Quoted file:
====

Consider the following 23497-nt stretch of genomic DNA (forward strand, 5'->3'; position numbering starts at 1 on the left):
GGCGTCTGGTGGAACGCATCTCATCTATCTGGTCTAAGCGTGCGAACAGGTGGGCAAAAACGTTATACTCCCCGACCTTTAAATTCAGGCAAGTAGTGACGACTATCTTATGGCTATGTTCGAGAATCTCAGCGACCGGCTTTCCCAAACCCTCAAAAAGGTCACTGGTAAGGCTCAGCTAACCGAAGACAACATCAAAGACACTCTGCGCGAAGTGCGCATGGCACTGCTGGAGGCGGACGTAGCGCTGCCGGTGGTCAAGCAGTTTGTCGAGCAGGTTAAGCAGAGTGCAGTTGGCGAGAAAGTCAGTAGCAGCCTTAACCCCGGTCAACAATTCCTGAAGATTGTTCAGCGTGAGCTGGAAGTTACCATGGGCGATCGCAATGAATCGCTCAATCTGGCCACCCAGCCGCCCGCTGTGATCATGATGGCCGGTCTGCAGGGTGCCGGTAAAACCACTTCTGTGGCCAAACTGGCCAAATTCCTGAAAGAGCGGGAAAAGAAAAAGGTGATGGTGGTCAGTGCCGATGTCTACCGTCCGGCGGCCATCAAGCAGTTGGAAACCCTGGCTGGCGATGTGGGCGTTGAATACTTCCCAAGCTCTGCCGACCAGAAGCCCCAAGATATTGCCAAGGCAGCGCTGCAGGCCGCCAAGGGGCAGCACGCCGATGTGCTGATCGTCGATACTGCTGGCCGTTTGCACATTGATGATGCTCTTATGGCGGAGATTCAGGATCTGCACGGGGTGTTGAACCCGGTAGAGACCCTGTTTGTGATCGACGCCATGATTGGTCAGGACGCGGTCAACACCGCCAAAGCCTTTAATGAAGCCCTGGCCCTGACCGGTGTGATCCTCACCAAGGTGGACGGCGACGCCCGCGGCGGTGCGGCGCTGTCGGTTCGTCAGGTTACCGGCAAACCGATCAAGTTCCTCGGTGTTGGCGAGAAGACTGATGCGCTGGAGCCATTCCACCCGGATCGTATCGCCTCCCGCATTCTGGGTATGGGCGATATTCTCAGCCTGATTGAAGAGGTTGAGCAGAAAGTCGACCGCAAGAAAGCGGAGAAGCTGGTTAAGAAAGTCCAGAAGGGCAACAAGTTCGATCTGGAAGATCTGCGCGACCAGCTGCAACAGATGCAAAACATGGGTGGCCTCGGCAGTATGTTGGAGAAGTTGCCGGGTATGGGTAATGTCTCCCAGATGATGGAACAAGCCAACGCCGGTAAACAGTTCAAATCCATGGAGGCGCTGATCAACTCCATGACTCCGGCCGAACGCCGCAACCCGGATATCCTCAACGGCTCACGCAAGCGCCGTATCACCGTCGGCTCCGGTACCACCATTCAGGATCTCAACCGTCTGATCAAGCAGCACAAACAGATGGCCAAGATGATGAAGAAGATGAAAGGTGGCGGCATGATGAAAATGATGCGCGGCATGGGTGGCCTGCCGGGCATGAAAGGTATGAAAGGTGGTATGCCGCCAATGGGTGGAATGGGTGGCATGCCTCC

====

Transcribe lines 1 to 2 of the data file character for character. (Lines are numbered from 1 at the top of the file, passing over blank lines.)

Consider the following 23497-nt stretch of genomic DNA (forward strand, 5'->3'; position numbering starts at 1 on the left):
GGCGTCTGGTGGAACGCATCTCATCTATCTGGTCTAAGCGTGCGAACAGGTGGGCAAAAACGTTATACTCCCCGACCTTTAAATTCAGGCAAGTAGTGACGACTATCTTATGGCTATGTTCGAGAATCTCAGCGACCGGCTTTCCCAAACCCTCAAAAAGGTCACTGGTAAGGCTCAGCTAACCGAAGACAACATCAAAGACACTCTGCGCGAAGTGCGCATGGCACTGCTGGAGGCGGACGTAGCGCTGCCGGTGGTCAAGCAGTTTGTCGAGCAGGTTAAGCAGAGTGCAGTTGGCGAGAAAGTCAGTAGCAGCCTTAACCCCGGTCAACAATTCCTGAAGATTGTTCAGCGTGAGCTGGAAGTTACCATGGGCGATCGCAATGAATCGCTCAATCTGGCCACCCAGCCGCCCGCTGTGATCATGATGGCCGGTCTGCAGGGTGCCGGTAAAACCACTTCTGTGGCCAAACTGGCCAAATTCCTGAAAGAGCGGGAAAAGAAAAAGGTGATGGTGGTCAGTGCCGATGTCTACCGTCCGGCGGCCATCAAGCAGTTGGAAACCCTGGCTGGCGATGTGGGCGTTGAATACTTCCCAAGCTCTGCCGACCAGAAGCCCCAAGATATTGCCAAGGCAGCGCTGCAGGCCGCCAAGGGGCAGCACGCCGATGTGCTGATCGTCGATACTGCTGGCCGTTTGCACATTGATGATGCTCTTATGGCGGAGATTCAGGATCTGCACGGGGTGTTGAACCCGGTAGAGACCCTGTTTGTGATCGACGCCATGATTGGTCAGGACGCGGTCAACACCGCCAAAGCCTTTAATGAAGCCCTGGCCCTGACCGGTGTGATCCTCACCAAGGTGGACGGCGACGCCCGCGGCGGTGCGGCGCTGTCGGTTCGTCAGGTTACCGGCAAACCGATCAAGTTCCTCGGTGTTGGCGAGAAGACTGATGCGCTGGAGCCATTCCACCCGGATCGTATCGCCTCCCGCATTCTGGGTATGGGCGATATTCTCAGCCTGATTGAAGAGGTTGAGCAGAAAGTCGACCGCAAGAAAGCGGAGAAGCTGGTTAAGAAAGTCCAGAAGGGCAACAAGTTCGATCTGGAAGATCTGCGCGACCAGCTGCAACAGATGCAAAACATGGGTGGCCTCGGCAGTATGTTGGAGAAGTTGCCGGGTATGGGTAATGTCTCCCAGATGATGGAACAAGCCAACGCCGGTAAACAGTTCAAATCCATGGAGGCGCTGATCAACTCCATGACTCCGGCCGAACGCCGCAACCCGGATATCCTCAACGGCTCACGCAAGCGCCGTATCACCGTCGGCTCCGGTACCACCATTCAGGATCTCAACCGTCTGATCAAGCAGCACAAACAGATGGCCAAGATGATGAAGAAGATGAAAGGTGGCGGCATGATGAAAATGATGCGCGGCATGGGTGGCCTGCCGGGCATGAAAGGTATGAAAGGTGGTATGCCGCCAATGGGTGGAATGGGTGGCATGCCTCC